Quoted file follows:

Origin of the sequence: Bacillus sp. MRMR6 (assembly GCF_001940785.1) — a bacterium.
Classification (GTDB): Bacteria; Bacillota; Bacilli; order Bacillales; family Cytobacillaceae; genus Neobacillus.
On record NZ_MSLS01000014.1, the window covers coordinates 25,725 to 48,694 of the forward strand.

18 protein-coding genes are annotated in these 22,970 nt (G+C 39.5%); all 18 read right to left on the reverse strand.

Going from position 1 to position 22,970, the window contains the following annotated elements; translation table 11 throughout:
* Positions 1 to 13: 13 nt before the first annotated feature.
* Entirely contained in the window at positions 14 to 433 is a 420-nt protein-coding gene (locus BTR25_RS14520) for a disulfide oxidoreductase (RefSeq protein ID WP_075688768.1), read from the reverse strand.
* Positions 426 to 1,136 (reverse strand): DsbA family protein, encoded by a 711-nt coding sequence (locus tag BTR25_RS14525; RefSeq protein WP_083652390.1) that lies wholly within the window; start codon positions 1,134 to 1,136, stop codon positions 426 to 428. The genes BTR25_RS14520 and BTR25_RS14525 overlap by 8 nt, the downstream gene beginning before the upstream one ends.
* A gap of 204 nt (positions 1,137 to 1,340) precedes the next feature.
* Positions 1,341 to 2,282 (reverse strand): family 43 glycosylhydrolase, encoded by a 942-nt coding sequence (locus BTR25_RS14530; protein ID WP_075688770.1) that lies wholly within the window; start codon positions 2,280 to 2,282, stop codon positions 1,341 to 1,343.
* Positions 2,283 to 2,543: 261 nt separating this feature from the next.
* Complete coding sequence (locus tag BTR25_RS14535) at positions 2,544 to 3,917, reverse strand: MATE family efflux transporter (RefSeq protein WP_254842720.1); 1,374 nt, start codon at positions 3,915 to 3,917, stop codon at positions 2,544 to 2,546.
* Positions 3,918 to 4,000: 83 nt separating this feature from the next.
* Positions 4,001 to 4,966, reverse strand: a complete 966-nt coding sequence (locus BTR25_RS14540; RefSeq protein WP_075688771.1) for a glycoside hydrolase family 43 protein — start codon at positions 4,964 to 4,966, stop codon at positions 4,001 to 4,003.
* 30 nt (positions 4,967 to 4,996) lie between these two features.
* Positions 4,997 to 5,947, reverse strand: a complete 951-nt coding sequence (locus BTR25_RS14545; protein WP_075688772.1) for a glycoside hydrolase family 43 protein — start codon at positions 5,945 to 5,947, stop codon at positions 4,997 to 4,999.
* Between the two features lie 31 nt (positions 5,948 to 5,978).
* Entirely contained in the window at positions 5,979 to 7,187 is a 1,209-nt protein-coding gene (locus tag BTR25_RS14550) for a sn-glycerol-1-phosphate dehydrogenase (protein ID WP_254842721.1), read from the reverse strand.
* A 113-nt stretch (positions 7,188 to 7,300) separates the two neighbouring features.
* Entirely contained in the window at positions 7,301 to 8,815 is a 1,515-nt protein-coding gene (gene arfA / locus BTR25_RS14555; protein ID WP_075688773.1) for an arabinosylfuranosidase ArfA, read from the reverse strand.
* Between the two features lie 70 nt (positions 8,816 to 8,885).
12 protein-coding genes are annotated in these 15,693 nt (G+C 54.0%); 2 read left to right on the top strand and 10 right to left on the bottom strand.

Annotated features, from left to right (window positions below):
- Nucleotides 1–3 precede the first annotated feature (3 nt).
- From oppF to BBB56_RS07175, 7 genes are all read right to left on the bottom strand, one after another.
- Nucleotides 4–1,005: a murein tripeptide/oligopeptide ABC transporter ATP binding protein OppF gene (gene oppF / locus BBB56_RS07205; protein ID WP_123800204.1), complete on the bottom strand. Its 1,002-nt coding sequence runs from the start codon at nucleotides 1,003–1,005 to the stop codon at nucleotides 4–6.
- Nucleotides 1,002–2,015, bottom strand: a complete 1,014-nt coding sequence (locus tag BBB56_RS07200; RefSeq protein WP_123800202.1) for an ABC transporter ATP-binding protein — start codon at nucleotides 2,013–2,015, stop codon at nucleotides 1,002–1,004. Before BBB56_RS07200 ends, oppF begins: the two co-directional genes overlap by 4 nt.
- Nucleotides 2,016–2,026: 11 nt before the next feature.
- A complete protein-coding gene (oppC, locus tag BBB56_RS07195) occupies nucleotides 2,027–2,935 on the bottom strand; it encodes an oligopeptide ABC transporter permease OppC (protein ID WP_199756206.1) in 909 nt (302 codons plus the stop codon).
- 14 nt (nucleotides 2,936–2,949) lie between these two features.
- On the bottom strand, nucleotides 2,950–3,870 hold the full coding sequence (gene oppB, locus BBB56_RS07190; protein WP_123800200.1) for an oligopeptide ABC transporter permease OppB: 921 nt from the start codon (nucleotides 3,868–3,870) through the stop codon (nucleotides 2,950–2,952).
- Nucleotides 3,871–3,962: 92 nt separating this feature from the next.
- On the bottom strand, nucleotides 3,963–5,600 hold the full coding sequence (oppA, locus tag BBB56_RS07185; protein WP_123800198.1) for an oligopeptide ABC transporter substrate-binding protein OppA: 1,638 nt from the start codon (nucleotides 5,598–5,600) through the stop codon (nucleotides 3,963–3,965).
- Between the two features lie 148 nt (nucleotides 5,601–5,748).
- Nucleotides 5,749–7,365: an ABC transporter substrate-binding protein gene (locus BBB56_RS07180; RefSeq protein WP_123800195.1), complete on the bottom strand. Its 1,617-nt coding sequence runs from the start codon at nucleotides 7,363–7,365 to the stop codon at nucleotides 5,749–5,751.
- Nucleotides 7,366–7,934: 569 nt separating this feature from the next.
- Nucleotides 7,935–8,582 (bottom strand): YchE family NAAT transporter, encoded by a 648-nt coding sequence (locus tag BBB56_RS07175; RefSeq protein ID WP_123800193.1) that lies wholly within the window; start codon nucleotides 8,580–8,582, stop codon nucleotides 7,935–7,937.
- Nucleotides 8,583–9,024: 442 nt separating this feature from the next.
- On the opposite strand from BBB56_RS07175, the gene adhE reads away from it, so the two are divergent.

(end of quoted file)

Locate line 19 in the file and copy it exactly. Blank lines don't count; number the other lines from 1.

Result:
* A 113-nt stretch (positions 7,188 to 7,300) separates the two neighbouring features.